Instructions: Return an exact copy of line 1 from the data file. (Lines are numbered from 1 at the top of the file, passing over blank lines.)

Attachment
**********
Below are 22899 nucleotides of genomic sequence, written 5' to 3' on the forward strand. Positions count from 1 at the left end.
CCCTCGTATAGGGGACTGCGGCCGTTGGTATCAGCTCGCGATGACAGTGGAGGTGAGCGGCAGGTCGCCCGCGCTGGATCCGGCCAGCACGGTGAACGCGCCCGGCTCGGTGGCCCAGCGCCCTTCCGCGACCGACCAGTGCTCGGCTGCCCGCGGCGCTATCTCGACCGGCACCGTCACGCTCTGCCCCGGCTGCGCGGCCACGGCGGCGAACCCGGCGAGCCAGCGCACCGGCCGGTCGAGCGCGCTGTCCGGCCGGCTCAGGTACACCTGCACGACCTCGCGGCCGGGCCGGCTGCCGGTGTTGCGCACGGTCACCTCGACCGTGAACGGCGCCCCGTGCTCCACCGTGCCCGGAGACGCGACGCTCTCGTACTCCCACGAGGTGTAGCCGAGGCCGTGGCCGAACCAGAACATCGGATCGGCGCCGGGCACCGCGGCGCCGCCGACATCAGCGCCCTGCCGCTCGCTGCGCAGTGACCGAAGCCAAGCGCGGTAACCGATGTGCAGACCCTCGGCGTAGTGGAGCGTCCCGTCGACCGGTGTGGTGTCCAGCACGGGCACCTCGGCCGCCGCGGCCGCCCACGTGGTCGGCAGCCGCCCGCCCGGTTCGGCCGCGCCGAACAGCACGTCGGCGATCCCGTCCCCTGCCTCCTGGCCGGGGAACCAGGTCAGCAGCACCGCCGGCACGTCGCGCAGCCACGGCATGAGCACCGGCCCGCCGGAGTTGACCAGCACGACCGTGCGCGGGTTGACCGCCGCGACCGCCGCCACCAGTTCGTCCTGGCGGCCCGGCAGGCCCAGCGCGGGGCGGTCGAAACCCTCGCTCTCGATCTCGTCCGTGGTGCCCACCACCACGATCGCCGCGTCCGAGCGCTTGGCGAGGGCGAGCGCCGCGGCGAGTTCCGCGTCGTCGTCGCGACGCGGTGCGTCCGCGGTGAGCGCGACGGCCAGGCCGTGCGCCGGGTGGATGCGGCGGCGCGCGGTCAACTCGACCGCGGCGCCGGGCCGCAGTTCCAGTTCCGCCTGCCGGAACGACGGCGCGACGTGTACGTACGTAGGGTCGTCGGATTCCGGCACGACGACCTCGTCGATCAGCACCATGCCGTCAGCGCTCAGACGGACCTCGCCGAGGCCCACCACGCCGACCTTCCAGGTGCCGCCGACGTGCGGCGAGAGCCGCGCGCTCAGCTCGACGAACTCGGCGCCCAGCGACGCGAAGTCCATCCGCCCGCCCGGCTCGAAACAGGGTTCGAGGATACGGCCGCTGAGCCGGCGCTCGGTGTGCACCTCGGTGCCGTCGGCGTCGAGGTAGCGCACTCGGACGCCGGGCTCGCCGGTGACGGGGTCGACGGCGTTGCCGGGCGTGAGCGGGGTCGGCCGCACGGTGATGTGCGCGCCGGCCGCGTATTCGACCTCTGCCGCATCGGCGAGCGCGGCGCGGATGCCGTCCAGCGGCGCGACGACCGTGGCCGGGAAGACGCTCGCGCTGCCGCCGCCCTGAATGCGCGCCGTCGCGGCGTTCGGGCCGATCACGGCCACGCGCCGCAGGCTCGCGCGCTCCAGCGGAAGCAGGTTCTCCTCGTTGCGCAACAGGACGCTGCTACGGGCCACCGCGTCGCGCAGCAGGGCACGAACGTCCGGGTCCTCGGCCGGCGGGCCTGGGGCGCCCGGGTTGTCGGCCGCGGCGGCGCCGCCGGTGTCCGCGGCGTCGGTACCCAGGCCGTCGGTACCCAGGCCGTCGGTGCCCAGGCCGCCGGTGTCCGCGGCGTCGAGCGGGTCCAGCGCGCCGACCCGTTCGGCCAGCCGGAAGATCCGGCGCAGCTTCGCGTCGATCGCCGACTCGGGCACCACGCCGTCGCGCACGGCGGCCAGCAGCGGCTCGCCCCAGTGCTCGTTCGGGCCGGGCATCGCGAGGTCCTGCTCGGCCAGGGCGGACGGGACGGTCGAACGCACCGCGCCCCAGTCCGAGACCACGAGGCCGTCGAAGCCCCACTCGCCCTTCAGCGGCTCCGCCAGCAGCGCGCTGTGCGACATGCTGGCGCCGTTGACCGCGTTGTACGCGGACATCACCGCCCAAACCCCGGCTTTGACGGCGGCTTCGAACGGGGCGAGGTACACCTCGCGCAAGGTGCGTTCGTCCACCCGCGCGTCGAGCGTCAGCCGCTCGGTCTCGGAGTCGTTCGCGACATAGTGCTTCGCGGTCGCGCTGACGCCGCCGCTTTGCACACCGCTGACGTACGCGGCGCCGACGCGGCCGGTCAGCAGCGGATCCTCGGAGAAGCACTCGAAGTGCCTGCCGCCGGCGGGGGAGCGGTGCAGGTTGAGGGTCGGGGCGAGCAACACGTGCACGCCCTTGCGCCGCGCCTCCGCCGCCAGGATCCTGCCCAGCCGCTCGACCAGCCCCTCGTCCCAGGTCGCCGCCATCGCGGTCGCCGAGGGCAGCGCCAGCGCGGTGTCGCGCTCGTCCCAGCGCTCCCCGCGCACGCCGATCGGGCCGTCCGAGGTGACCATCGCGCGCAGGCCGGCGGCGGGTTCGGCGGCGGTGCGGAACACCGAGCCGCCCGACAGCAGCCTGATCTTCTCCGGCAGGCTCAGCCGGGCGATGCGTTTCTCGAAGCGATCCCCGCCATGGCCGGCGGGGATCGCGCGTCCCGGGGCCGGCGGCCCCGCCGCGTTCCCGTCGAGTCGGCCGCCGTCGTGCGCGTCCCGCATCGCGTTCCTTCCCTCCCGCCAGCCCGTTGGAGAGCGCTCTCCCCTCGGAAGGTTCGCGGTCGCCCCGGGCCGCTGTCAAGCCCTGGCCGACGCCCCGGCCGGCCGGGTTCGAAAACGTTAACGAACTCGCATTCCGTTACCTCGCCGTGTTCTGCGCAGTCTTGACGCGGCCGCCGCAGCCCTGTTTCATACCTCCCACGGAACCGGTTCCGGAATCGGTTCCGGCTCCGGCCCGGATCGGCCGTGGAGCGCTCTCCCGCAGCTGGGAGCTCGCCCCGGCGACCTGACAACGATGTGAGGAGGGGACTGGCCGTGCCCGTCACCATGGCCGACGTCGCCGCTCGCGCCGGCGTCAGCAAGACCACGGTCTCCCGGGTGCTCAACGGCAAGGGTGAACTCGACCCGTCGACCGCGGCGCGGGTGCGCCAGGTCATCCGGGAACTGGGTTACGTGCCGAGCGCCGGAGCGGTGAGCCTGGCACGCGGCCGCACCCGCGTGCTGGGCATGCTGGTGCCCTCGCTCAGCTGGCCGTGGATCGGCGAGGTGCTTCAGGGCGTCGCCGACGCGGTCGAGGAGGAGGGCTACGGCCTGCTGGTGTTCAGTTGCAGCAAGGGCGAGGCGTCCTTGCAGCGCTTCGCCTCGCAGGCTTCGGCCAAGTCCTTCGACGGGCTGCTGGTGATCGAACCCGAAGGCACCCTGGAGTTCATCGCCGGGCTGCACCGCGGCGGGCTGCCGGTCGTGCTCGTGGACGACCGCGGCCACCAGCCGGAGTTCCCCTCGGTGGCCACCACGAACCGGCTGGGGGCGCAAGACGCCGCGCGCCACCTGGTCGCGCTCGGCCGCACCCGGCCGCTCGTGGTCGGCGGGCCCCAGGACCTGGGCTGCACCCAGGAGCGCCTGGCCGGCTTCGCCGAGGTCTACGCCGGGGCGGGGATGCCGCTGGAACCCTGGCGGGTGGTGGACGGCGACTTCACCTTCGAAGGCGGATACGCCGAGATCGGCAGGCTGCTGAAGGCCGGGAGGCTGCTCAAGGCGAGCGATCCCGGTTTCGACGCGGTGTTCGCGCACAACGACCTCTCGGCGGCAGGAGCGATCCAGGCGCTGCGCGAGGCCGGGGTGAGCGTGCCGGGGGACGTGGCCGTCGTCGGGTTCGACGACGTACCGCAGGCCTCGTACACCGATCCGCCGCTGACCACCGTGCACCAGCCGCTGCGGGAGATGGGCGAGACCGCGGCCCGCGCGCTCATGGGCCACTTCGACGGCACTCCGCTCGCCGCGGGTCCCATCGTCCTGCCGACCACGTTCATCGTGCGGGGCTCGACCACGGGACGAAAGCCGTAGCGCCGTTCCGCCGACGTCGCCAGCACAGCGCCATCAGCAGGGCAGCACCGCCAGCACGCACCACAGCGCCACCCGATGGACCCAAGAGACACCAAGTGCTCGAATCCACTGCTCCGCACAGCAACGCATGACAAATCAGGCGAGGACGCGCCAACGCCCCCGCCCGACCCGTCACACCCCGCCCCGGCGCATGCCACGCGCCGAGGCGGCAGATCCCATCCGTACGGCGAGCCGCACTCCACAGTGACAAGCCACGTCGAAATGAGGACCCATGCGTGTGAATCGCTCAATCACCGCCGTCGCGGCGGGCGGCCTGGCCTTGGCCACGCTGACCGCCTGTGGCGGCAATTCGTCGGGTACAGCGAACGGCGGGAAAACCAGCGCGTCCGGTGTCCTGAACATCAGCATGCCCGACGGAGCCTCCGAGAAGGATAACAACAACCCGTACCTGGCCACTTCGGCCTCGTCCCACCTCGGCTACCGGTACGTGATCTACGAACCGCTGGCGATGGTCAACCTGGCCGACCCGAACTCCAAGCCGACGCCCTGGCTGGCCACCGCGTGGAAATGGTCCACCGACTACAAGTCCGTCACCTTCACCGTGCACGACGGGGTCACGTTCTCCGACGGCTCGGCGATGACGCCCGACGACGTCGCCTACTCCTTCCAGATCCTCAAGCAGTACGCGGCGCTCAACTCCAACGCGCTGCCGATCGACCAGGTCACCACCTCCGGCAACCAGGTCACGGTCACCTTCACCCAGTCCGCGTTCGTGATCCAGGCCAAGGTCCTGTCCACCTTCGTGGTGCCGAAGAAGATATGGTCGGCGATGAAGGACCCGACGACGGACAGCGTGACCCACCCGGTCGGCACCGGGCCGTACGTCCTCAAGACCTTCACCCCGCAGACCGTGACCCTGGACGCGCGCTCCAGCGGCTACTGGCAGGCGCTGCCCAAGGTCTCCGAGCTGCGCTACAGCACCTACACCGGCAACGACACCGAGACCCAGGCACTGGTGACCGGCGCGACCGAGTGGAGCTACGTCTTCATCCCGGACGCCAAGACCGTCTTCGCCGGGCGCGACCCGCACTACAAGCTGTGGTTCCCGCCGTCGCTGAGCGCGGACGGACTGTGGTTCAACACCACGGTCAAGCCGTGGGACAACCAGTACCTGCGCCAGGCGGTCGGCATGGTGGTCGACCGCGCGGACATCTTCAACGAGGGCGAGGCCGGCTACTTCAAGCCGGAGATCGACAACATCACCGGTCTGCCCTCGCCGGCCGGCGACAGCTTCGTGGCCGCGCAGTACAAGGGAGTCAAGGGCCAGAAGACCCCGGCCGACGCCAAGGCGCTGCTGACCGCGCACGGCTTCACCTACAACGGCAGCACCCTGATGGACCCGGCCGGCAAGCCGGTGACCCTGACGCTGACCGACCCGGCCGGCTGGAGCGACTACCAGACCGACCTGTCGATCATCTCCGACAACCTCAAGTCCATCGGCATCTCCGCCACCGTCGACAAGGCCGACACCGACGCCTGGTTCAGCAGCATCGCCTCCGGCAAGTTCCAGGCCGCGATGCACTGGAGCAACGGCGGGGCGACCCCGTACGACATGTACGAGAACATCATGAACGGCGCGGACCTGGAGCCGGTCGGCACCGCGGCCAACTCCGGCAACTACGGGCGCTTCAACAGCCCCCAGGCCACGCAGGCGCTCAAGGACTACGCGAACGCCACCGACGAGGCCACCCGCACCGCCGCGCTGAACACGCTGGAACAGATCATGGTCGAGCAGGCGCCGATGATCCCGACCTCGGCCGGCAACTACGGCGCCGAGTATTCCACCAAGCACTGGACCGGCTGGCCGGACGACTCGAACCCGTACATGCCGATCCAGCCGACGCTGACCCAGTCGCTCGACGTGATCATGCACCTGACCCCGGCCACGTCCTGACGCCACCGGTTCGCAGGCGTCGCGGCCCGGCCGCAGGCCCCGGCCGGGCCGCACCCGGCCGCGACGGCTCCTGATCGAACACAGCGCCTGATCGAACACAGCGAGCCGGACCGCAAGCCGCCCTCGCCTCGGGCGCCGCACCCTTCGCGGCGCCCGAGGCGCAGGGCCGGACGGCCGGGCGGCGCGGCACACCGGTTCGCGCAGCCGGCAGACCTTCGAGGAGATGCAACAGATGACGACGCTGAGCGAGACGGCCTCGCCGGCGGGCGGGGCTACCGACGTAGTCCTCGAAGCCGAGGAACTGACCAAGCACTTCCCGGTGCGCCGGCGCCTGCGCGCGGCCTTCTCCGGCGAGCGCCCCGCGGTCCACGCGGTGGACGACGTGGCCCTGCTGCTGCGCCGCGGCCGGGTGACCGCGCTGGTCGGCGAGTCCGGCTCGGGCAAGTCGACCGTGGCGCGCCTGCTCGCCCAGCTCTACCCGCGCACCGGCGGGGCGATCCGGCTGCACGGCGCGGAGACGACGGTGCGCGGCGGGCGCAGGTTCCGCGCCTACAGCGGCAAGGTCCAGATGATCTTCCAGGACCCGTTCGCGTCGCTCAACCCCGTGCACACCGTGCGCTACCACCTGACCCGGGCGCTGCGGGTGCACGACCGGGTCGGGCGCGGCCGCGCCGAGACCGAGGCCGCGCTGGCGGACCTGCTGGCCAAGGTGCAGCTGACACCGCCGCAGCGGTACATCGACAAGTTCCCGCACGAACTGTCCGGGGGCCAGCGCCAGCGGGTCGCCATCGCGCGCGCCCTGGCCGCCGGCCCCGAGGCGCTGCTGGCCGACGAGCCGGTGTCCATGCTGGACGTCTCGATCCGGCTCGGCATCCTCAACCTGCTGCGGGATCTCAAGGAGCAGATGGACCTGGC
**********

Below are 22899 nucleotides of genomic sequence, written 5' to 3' on the forward strand. Positions count from 1 at the left end.